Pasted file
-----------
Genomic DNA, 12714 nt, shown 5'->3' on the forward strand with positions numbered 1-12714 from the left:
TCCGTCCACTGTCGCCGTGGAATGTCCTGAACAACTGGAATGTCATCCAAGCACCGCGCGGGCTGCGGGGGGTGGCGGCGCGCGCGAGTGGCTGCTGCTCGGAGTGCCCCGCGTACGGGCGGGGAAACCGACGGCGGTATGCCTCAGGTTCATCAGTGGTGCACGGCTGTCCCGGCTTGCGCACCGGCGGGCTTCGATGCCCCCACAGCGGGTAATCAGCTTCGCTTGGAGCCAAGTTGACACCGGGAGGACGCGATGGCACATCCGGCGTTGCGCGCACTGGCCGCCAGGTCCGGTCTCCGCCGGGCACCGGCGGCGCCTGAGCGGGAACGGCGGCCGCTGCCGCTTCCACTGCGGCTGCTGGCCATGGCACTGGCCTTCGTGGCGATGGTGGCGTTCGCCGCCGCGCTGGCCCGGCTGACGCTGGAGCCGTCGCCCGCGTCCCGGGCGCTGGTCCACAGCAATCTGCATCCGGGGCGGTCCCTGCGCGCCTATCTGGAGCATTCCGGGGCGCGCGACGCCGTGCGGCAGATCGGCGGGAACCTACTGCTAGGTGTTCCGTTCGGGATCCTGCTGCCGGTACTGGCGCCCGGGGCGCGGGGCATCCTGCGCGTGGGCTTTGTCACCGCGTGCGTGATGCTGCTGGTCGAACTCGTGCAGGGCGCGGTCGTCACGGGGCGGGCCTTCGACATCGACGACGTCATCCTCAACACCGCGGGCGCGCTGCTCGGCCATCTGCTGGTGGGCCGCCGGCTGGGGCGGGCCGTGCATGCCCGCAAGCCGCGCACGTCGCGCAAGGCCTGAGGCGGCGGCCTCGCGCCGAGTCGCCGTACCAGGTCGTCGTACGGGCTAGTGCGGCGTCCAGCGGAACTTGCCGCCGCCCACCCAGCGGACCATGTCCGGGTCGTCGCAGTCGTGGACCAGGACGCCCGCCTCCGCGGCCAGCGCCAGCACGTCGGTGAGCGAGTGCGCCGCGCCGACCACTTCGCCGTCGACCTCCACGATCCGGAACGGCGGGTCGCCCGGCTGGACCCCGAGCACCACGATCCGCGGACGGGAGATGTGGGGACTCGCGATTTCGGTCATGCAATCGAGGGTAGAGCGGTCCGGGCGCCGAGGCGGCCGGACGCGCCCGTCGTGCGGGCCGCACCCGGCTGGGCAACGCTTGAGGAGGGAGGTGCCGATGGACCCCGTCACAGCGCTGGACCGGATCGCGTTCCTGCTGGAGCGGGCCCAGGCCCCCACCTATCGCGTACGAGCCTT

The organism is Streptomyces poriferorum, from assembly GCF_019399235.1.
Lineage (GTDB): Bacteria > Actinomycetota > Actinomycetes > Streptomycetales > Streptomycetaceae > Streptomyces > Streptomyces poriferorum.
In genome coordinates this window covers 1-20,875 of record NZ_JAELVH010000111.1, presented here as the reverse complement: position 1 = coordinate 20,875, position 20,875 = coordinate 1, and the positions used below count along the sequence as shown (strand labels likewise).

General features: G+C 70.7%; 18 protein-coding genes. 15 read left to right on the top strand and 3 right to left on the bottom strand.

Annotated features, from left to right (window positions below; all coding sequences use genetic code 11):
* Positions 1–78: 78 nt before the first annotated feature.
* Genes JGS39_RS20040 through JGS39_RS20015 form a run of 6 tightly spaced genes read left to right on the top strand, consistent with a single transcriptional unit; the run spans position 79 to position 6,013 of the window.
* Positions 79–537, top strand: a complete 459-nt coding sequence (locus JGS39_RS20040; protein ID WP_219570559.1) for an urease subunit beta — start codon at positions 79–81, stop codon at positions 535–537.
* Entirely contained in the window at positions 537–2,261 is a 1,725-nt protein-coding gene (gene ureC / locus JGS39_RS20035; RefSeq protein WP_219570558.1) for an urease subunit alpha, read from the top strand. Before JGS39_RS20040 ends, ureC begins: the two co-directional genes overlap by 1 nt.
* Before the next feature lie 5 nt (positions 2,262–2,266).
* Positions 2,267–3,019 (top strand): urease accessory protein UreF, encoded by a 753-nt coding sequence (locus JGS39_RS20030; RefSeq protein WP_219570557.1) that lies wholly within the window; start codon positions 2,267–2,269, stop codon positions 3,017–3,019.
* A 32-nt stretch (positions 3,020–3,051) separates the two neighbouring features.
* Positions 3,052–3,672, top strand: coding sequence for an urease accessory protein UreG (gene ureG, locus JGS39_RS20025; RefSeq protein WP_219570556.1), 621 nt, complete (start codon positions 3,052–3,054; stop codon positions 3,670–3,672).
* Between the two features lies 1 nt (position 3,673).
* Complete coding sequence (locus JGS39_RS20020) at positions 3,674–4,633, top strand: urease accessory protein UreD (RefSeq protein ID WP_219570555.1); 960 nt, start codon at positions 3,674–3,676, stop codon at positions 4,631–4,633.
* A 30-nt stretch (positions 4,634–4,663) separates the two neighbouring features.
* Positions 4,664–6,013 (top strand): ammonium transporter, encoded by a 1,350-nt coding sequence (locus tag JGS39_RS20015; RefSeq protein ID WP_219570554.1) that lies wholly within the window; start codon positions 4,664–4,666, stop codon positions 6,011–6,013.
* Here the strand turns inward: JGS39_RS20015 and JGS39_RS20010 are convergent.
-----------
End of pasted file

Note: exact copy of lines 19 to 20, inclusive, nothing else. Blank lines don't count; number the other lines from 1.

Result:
* Positions 4,664–6,013 (top strand): ammonium transporter, encoded by a 1,350-nt coding sequence (locus tag JGS39_RS20015; RefSeq protein ID WP_219570554.1) that lies wholly within the window; start codon positions 4,664–4,666, stop codon positions 6,011–6,013.
* Here the strand turns inward: JGS39_RS20015 and JGS39_RS20010 are convergent.